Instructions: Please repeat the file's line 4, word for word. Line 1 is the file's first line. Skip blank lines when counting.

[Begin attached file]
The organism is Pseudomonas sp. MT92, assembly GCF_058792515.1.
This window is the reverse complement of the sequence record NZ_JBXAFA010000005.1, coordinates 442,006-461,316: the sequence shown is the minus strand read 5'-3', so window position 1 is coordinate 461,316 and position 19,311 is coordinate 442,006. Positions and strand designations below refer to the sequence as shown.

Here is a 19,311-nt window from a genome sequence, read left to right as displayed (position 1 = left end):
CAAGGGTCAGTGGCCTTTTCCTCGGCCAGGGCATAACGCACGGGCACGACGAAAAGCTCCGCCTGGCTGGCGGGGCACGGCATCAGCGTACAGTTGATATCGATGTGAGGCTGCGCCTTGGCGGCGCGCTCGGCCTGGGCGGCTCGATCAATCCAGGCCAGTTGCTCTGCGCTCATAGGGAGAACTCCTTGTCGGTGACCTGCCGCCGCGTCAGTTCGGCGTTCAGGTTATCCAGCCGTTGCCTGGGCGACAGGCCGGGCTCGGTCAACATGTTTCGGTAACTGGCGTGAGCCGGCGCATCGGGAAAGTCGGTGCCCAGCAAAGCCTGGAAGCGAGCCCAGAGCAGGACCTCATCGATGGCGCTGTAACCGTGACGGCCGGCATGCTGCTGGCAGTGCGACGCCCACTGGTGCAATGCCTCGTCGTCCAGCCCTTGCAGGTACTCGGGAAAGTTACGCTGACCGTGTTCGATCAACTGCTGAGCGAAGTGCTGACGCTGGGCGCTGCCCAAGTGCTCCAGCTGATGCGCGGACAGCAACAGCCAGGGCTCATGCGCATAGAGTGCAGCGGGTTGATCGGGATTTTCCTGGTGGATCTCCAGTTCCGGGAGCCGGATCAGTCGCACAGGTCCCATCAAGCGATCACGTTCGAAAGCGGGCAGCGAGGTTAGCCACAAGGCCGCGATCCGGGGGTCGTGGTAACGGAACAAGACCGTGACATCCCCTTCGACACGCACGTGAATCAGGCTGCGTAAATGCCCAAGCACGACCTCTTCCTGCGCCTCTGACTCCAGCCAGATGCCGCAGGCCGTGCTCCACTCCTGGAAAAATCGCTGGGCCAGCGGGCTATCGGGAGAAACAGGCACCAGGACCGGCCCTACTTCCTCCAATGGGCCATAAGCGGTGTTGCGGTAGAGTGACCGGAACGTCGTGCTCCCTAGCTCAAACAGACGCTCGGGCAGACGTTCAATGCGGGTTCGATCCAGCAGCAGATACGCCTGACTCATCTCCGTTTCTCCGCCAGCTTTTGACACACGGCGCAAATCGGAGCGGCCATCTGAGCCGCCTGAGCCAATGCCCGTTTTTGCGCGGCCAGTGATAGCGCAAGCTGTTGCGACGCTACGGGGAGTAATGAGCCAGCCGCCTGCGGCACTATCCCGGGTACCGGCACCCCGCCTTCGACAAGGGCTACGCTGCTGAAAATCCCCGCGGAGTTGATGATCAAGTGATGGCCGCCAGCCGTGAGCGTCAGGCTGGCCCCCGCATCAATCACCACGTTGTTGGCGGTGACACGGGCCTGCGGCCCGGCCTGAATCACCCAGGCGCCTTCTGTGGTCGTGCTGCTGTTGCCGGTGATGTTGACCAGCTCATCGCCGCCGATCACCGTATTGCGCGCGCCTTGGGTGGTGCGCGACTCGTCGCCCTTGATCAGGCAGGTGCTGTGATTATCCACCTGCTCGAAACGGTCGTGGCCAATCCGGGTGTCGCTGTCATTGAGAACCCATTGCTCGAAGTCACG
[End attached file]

CAAGGGTCAGTGGCCTTTTCCTCGGCCAGGGCATAACGCACGGGCACGACGAAAAGCTCCGCCTGGCTGGCGGGGCACGGCATCAGCGTACAGTTGATATCGATGTGAGGCTGCGCCTTGGCGGCGCGCTCGGCCTGGGCGGCTCGATCAATCCAGGCCAGTTGCTCTGCGCTCATAGGGAGAACTCCTTGTCGGTGACCTGCCGCCGCGTCAGTTCGGCGTTCAGGTTATCCAGCCGTTGCCTGGGCGACAGGCCGGGCTCGGTCAACATGTTTCGGTAACTGGCGTGAGCCGGCGCATCGGGAAAGTCGGTGCCCAGCAAAGCCTGGAAGCGAGCCCAGAGCAGGACCTCATCGATGGCGCTGTAACCGTGACGGCCGGCATGCTGCTGGCAGTGCGACGCCCACTGGTGCAATGCCTCGTCGTCCAGCCCTTGCAGGTACTCGGGAAAGTTACGCTGACCGTGTTCGATCAACTGCTGAGCGAAGTGCTGACGCTGGGCGCTGCCCAAGTGCTCCAGCTGATGCGCGGACAGCAACAGCCAGGGCTCATGCGCATAGAGTGCAGCGGGTTGATCGGGATTTTCCTGGTGGATCTCCAGTTCCGGGAGCCGGATCAGTCGCACAGGTCCCATCAAGCGATCACGTTCGAAAGCGGGCAGCGAGGTTAGCCACAAGGCCGCGATCCGGGGGTCGTGGTAACGGAACAAGACCGTGACATCCCCTTCGACACGCACGTGAATCAGGCTGCGTAAATGCCCAAGCACGACCTCTTCCTGCGCCTCTGACTCCAGCCAGATGCCGCAGGCCGTGCTCCACTCCTGGAAAAATCGCTGGGCCAGCGGGCTATCGGGAGAAACAGGCACCAGGACCGGCCCTACTTCCTCCAATGGGCCATAAGCGGTGTTGCGGTAGAGTGACCGGAACGTCGTGCTCCCTAGCTCAAACAGACGCTCGGGCAGACGTTCAATGCGGGTTCGATCCAGCAGCAGATACGCCTGACTCATCTCCGTTTCTCCGCCAGCTTTTGACACACGGCGCAAATCGGAGCGGCCATCTGAGCCGCCTGAGCCAATGCCCGTTTTTGCGCGGCCAGTGATAGCGCAAGCTGTTGCGACGCTACGGGGAGTAATGAGCCAGCCGCCTGCGGCACTATCCCGGGTACCGGCACCCCGCCTTCGACAAGGGCTACGCTGCTGAAAATCCCCGCGGAGTTGATGATCAAGTGATGGCCGCCAGCCGTGAGCGTCAGGCTGGCCCCCGCATCAATCACCACGTTGTTGGCGGTGACACGGGCCTGCGGCCCGGCCTGAATCACCCAGGCGCCTTCTGTGGTCGTGCTGCTGTTGCCGGTGATGTTGACCAGCTCATCGCCGCCGATCACCGTATTGCGCGCGCCTTGGGTGGTGCGCGACTCGTCGCCCTTGATCAGGCAGGTGCTGTGATTATCCACCTGCTCGAAACGGTCGTGGCCAATCCGGGTGTCGCTGTCATTGAGAACCCATTGCTCGAAGTCACG